He chapter on fatherhood includes a number of touching pieces such as tributes to Coren’s father (“the Caring London Cabbie Who Was My Father”) and his late grandfather, or any newspaper for that matter…no public awards, no friends in high places. What commemorations there were came in the local pubs among friends.” Coren adds several odes to fathers in divorce situations who are often not the alimony-evading ogres depicted in the media or who are the innocent victims of sexual abuse witch hunts.

Then there is a call for justice for fathers-to-be, who are often shut out of having any say in whether their children will be born. Coren relates the story of Martin and Janet, who had been lovers for two years. One day, Janet finds she is pregnant and Martin offers to parry her. He wishes for a girl and even gives her a name: “Sally. What a name. He’d always wanted that name.”

A week later, though, Martin receives a phone call from Janet, who tells him she’s made two decisions – one, to end their relationship, and two, to have an abortion. His subsequent pleading to her are of no avail. Coren can only poignantly conclude: “Beautiful name, Sally.”

Coren offers some good insights into the not-so-great workings of the Canadian media, noting correctly that “some journalists in this country appear to have a profound difficulty with anyone who expresses a conservative opinion…hatred, in their eyes, consists of taking up a contrary position to the liberal status quo and the leftist establishment that is so powerful in Canada.”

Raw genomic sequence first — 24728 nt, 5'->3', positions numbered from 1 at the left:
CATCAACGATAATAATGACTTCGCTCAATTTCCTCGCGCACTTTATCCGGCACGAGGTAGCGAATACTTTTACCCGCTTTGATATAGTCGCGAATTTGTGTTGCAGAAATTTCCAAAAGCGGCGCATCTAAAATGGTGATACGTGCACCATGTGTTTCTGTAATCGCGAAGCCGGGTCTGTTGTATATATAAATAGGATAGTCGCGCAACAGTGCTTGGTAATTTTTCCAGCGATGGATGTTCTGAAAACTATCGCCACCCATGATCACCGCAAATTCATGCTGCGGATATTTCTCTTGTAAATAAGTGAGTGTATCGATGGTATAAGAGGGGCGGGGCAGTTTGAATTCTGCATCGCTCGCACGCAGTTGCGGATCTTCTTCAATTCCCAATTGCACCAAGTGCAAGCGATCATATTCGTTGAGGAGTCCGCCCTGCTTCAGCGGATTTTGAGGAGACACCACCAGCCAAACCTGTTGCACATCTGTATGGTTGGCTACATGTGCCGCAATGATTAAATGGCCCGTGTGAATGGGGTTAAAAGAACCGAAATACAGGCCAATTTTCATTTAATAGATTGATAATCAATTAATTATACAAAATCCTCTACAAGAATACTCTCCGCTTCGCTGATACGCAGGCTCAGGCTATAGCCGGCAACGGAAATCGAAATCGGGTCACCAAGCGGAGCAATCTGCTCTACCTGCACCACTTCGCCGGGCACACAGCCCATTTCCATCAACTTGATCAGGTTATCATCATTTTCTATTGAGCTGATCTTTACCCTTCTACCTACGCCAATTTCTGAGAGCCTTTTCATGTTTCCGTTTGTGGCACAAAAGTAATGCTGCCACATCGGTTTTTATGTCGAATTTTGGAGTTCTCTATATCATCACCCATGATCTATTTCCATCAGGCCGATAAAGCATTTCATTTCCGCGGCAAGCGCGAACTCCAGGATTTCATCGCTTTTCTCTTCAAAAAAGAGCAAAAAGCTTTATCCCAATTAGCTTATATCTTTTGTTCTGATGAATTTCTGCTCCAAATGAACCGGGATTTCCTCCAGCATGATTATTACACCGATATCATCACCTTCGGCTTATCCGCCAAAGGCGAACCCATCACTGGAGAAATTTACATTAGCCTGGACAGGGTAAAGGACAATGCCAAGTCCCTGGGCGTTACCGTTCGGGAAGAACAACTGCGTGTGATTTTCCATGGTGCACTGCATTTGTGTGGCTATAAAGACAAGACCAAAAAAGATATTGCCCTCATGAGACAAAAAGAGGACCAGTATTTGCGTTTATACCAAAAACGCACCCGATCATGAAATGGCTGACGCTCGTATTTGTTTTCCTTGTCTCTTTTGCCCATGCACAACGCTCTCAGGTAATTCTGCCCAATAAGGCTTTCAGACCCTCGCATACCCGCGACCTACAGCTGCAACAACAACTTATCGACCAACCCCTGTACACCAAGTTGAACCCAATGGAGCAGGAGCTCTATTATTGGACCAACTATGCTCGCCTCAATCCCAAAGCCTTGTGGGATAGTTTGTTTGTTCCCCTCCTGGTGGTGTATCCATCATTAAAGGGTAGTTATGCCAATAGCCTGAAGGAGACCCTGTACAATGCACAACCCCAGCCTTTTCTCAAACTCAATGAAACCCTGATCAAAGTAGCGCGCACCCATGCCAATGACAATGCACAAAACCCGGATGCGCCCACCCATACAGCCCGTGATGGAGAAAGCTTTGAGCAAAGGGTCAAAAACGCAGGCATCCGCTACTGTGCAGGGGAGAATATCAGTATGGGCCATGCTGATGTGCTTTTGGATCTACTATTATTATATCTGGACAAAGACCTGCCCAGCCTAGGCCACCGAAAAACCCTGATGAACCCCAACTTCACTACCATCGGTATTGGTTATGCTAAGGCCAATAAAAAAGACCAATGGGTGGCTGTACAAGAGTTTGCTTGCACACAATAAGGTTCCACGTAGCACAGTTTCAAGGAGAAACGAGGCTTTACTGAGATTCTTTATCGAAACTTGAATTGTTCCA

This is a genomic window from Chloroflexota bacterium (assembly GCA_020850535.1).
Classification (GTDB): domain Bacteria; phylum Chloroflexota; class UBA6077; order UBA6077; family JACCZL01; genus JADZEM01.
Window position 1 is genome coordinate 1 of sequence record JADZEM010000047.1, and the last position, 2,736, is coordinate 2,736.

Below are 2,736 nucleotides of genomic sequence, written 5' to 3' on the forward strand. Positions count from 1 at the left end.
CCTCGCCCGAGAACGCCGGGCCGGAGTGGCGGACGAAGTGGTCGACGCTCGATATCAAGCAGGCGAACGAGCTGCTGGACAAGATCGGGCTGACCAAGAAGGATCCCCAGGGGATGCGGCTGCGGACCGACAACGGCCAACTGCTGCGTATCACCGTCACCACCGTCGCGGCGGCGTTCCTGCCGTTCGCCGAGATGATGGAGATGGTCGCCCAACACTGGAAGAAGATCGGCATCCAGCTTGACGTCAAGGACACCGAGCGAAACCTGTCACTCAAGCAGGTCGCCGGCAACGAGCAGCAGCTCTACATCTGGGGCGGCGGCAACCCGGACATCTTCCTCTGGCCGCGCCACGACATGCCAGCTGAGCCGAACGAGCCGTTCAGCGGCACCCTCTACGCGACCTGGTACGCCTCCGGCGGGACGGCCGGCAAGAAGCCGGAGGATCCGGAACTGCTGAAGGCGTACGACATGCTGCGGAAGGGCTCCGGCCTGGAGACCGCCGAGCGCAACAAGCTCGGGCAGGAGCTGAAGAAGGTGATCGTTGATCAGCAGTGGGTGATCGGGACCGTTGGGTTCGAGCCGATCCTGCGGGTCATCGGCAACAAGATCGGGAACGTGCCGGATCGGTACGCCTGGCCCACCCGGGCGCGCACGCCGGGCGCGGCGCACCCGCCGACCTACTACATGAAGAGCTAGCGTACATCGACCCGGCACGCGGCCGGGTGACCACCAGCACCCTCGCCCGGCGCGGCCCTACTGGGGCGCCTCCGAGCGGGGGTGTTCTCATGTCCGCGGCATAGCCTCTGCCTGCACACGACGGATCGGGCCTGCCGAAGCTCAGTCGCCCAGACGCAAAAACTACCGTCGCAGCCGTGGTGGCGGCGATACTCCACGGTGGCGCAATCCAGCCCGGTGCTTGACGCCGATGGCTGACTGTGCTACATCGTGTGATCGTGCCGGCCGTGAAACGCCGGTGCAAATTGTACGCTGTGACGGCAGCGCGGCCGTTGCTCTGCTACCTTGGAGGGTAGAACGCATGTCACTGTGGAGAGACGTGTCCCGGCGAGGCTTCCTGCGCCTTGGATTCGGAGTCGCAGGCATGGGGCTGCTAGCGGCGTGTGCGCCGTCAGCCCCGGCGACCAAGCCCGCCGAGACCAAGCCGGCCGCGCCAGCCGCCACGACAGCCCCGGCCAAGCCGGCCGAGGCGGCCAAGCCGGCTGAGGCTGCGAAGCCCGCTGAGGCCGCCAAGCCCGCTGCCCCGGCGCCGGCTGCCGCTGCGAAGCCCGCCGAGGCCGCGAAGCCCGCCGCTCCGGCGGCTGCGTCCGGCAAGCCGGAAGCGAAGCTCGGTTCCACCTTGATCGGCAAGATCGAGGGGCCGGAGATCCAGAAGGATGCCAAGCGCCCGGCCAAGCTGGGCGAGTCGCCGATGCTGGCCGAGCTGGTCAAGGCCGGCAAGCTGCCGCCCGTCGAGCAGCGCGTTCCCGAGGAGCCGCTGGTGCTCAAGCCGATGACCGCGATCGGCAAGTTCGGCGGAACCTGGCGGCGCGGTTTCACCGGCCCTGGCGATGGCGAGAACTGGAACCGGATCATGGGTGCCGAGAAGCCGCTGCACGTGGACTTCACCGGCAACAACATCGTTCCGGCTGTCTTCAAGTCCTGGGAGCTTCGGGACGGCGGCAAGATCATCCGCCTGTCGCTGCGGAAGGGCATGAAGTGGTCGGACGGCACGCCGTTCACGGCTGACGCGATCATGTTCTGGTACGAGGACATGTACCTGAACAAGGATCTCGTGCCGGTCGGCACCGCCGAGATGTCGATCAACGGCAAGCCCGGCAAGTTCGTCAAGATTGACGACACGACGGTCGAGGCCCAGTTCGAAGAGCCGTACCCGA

He draws on American commentator Rush Limbaugh as an example of a conservative figure who has been raked over the coals for his political beliefs, but Coren might well put himself forth as a model also – he’s pilloried several times for statements made on his nightly radio talk show in Toronto.

The cause of the tearing of the moral and social fabric can be traced to the affluent liberals on the 1960s who argued that promiscuity, pornography, and narcotics were acceptable in a mature, open state. The results, writes Coren in one of the book’s concluding sections, have been that “the traditional family is under attack from malicious and threatened people who have powerful friends and influential media allies…Hundreds of thousands of pre-born children are ripped in agony and terror from the womb because we have managed to justify the ultimate form of selfishness and have even glorified its practitioners”

Hard talk. It’s often found in this book, but in fragments. Perhaps Coren would have achieved greater success by composing a completely original work in its entirety. Let that b his next project.

Also helpful by the time of this next book would be for him to solidify his ostensibly pro-life position. During a recent broadcast of his CFRB Toronto talk show, he said abortion should not be made illegal during the first three months of the pregnancy (the period during which the vast majority of abortions take place)

One has to be puzzled as to how that view is compatible with the pro-life stance he takes in the book.

To meritoriously claim the pro-life label, Coren should come clean and support the protection of unborn life from conception onward